Hopefully, California employees know that it is illegal for employers to discriminate against them based on their national origin. However, they may not understand exactly what that means.
Employment discrimination based on national origin
Title VII of the Civil Rights Act of 1964 prohibits employers from discriminating against employees based on race, color, religion, sex or national origin. According to the U.S. Equal Employment Opportunity Commission, national origin discrimination occurs when employers treat job applicants or employees unfavorably due to their country of origin or the geographic region they are from. Legal experts say that nationality-based workplace discrimination is also frequently linked with race, color and religious discrimination. This is because an employer might make assumptions about an employee’s race or religion based on his or her national origin.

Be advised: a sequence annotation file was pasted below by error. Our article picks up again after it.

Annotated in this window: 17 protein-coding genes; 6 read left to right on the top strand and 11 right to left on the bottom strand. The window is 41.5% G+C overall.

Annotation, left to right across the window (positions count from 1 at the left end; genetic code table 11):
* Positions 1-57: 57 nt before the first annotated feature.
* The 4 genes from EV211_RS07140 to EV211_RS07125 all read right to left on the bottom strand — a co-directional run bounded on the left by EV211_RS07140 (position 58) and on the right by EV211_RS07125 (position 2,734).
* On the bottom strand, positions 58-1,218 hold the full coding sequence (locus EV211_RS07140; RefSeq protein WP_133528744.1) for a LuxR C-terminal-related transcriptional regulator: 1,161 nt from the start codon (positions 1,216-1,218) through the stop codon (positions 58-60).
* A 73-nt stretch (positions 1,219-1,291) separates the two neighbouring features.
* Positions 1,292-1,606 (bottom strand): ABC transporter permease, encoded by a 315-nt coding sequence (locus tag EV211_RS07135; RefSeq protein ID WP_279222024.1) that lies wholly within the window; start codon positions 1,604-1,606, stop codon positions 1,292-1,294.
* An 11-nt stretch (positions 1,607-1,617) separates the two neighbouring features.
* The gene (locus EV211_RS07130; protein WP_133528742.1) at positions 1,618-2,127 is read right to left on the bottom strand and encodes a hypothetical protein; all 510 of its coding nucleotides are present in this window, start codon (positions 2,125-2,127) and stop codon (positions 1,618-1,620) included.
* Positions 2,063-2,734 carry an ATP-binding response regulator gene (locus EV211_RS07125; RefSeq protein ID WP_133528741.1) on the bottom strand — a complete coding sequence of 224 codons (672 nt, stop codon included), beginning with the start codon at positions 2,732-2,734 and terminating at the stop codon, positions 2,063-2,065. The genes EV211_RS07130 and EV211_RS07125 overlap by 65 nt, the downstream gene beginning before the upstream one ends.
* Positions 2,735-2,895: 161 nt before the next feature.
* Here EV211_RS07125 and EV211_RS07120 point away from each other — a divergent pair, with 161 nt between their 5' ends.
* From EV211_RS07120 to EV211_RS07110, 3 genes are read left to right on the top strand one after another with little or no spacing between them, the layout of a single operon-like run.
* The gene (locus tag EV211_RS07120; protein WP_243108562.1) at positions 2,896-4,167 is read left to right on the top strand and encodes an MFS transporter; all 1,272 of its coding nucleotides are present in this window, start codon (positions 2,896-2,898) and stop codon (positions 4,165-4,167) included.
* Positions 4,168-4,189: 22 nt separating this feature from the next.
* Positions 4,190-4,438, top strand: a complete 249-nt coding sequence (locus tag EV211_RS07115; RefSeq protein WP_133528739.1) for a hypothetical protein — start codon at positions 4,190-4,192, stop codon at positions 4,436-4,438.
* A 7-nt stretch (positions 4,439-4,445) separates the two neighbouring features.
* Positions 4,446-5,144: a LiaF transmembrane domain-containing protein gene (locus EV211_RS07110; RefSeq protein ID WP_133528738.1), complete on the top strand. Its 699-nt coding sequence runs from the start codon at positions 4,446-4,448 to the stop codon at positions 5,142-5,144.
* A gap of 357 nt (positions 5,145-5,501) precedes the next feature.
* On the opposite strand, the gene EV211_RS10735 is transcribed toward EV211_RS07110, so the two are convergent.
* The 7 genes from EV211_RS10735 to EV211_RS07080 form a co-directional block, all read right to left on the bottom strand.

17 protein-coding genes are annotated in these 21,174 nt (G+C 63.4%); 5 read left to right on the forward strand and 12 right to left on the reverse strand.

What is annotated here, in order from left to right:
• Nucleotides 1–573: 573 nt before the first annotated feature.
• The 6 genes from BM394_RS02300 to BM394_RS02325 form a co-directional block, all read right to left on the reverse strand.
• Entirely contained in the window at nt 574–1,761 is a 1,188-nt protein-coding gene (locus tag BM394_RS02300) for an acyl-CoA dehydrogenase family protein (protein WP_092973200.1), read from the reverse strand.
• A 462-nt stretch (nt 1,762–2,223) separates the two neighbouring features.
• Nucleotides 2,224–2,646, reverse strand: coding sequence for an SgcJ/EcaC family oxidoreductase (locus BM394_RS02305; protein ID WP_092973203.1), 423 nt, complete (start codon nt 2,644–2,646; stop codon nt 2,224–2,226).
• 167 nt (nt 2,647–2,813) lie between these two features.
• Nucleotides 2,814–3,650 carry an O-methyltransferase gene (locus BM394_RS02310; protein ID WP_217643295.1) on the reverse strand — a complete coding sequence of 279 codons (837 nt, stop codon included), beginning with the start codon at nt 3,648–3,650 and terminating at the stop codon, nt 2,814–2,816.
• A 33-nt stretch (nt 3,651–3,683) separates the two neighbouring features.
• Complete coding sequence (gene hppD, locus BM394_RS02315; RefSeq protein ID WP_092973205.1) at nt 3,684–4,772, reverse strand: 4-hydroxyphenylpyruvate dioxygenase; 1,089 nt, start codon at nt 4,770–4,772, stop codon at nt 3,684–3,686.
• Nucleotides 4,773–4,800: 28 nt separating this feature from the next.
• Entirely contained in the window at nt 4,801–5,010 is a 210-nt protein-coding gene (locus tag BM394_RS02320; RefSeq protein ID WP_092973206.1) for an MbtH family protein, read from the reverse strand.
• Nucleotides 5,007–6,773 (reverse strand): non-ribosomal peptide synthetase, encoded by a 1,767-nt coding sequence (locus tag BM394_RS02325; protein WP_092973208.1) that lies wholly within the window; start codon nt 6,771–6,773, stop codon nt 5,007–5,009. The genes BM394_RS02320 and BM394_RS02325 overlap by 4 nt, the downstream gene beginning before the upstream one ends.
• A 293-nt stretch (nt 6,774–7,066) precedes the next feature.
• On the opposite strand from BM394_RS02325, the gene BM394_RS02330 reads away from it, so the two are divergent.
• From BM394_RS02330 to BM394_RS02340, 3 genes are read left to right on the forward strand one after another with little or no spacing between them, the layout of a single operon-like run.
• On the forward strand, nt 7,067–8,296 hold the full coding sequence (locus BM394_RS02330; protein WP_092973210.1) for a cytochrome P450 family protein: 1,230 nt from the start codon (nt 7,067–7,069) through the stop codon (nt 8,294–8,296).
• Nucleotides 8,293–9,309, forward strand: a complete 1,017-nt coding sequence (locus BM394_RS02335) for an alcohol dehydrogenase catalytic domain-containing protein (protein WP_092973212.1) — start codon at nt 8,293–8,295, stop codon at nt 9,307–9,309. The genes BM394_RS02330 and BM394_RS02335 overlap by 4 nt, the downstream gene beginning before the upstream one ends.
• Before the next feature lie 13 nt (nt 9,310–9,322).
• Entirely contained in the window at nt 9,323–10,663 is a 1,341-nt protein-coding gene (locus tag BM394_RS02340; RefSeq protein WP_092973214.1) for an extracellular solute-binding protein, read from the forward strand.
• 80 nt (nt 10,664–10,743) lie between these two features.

Employers could violate an employee’s national origin protections under Title VII in overt or subtle ways. For example, a supervisor who repeatedly makes derogatory comments about an employee’s nationality is committing an overt act of discrimination. A manager who refuses to hire an applicant who wears non-Western clothing, such as a sari or a hijab, is committing a more subtle form of discrimination. Meanwhile, employers who incorrectly apply “English-only rules” or unnecessarily demand English fluency from employees may also be committing discrimination based on national origin.
Employees who experience workplace discrimination might need the assistance of an employment law attorney. The attorney may help gather evidence supporting the employee’s claims and file a complaint with the EEOC or a similar state agency. If the complaint moves forward, the at-fault employer might be ordered to compensate the employee for lost pay, lost benefits, emotional distress and other damages. The employer may also be ordered to change its policies to ensure that no further incidents of discrimination occur.